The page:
Self-Selection Bias

The term self-selection describes the situations in which people select themselves into a group. In such situations the people’s characteristics force them to behave in a certain manner. An example would be a contractual guarantee, which forces vendors of inferior products to leave the market because the guarantee is too costly for them.

However, the vendors with good-quality products remain in the market because they can afford to offer the guarantee. The self-selection bias is the systematic distortion resulting from the fact that the remaining sample of vendors does not correspond to the general population of vendors.

In the hedge fund industry, self-selection exists because of the voluntary basis of data reporting. Unlike mutual funds, the managers of hedge funds are not required to disclose performance numbers or any other information to anyone else than their current investors.

Hence, only some hedge fund managers report information to the data providers. Small funds with a good track record have an especially strong incentive to report performance numbers in order to attract new investors. However, if the fund is sufficiently large or the track record is bad, the hedge fund manager may decide not to report information to the data providers.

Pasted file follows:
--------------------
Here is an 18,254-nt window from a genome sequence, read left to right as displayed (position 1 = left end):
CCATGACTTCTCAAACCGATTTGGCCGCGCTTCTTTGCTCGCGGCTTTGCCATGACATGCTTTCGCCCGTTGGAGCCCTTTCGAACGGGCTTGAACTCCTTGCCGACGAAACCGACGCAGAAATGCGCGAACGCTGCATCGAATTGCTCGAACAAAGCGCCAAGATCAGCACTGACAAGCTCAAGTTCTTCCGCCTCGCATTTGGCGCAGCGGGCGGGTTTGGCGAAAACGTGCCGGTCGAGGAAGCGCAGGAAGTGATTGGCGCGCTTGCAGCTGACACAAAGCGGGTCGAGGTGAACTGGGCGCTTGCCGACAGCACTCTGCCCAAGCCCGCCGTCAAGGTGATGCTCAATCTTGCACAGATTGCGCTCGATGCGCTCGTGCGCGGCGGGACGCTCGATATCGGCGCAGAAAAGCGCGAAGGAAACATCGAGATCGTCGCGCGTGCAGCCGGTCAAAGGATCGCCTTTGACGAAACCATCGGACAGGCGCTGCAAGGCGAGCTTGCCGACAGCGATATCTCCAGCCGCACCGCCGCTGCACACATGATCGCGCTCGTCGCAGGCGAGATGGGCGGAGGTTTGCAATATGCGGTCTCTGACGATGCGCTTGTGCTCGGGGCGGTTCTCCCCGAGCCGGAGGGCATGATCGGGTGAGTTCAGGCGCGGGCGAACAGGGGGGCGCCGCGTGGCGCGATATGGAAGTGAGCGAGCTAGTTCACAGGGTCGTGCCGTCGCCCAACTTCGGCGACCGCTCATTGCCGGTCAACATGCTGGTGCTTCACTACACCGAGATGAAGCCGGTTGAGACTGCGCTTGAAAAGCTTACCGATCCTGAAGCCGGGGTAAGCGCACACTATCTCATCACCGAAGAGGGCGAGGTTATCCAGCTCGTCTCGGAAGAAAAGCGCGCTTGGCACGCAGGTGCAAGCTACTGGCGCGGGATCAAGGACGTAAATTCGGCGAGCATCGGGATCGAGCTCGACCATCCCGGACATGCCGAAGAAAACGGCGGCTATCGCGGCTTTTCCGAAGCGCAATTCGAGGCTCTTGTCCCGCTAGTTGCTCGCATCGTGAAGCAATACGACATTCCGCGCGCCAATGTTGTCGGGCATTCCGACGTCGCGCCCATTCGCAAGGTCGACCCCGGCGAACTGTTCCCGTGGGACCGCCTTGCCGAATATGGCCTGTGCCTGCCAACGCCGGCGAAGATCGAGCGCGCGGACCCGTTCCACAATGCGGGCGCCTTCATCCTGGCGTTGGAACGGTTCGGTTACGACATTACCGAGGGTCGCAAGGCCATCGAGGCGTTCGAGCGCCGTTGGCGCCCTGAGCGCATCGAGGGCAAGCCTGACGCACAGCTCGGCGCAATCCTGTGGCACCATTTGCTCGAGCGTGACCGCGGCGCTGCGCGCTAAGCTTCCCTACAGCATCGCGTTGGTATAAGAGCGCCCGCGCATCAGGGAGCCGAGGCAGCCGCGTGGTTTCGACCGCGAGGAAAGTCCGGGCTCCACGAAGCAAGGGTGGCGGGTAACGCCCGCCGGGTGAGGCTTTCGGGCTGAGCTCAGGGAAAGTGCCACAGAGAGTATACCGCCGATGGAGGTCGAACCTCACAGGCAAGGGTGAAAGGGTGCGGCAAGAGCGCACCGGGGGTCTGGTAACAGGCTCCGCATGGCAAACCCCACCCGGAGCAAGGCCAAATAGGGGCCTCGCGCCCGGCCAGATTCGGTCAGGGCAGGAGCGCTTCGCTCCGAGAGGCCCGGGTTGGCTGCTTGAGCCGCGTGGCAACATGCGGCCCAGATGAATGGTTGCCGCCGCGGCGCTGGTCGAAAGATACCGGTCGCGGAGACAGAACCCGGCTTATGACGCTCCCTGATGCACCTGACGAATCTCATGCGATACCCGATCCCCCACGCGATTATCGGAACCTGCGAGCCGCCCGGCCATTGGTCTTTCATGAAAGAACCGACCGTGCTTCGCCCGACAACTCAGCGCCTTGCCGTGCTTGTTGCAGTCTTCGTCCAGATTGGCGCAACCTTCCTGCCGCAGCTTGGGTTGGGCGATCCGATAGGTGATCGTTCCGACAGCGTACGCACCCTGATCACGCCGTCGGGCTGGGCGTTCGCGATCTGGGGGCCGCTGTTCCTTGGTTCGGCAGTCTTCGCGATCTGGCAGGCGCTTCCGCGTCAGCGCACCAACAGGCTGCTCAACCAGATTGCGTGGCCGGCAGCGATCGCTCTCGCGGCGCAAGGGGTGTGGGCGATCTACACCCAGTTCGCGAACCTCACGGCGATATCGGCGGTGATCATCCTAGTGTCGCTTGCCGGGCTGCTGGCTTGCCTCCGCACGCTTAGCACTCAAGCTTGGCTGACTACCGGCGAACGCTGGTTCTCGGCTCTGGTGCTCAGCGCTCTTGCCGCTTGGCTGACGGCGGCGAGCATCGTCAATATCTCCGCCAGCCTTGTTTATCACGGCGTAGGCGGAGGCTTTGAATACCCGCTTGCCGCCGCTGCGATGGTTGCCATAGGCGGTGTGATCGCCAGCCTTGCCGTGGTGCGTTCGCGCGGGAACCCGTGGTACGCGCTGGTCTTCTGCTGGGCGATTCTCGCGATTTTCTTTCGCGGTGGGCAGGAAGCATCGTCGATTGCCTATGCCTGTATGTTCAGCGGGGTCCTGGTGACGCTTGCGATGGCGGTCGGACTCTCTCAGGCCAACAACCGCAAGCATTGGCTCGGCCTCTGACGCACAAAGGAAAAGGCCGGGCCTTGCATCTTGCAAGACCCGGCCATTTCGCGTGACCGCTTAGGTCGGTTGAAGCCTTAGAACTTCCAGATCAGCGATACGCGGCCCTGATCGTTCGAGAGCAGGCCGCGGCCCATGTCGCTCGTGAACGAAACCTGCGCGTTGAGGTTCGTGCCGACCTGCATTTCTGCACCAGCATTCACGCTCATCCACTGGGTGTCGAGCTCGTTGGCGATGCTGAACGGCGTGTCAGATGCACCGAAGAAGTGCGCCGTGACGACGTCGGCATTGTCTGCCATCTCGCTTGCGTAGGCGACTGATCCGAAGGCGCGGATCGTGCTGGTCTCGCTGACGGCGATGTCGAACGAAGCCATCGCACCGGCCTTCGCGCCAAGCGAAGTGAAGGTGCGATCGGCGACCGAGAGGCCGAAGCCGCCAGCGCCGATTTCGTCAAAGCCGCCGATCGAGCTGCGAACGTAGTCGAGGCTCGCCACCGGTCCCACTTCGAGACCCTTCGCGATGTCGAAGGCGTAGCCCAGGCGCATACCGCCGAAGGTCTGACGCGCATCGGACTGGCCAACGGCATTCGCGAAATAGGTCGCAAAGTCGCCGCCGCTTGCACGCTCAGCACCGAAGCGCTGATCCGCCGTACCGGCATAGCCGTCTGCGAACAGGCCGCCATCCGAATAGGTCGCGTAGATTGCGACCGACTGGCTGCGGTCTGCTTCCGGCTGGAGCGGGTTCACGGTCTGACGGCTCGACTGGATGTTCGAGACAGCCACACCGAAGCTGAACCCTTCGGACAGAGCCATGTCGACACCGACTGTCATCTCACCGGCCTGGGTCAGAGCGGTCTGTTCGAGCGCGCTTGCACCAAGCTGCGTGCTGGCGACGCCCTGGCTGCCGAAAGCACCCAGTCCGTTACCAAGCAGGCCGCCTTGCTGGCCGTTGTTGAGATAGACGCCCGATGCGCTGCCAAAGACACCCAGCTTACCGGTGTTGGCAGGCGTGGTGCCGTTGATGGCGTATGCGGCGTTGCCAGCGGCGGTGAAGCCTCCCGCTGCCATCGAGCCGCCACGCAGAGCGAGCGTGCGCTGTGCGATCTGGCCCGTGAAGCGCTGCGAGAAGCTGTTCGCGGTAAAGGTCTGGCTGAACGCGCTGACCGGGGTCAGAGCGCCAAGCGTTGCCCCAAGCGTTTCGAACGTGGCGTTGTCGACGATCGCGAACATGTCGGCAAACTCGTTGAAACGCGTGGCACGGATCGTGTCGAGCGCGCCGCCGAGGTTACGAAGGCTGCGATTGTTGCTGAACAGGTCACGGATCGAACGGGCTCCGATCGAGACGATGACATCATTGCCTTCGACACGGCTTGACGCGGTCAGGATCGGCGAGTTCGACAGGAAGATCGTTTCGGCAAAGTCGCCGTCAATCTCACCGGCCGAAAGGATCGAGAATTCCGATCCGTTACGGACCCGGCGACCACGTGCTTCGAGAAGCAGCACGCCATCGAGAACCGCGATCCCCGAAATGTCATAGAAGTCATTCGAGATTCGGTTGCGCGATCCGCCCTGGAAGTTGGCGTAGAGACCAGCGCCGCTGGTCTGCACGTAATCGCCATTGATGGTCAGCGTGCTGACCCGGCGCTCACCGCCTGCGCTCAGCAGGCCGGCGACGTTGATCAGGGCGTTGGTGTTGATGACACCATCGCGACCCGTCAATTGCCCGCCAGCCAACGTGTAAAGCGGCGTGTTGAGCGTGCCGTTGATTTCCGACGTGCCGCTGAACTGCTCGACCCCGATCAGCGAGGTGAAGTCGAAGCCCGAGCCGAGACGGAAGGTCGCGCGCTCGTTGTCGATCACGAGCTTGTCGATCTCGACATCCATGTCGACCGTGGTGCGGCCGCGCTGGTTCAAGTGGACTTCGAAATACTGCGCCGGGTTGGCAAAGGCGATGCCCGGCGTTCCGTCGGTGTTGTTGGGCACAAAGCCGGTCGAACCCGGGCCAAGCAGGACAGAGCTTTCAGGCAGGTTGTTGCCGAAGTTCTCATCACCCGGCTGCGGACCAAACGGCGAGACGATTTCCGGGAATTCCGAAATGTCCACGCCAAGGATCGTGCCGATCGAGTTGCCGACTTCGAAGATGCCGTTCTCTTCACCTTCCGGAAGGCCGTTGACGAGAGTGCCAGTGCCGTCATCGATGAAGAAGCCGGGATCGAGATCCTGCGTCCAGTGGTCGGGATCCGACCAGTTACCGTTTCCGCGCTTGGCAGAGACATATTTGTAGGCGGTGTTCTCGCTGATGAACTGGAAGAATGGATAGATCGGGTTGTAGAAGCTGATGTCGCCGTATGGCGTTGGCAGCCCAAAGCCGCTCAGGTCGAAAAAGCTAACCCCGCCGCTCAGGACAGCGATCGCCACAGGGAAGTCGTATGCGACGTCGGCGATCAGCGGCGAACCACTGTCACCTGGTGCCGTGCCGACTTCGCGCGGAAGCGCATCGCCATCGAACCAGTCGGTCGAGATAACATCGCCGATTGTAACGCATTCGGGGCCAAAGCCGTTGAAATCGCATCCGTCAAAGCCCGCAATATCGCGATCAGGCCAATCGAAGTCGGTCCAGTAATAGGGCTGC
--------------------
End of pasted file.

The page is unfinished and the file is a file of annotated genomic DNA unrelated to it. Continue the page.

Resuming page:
As only the most successful funds have an incentive to report past performance, the sample of hedge funds reporting information to a data provider does not necessarily represent the general hedge fund population. Hence, the mean return of the hedge fund in the database might be higher than the mean return of all hedge funds.

Self-Selection Bias
Self-Selection Bias
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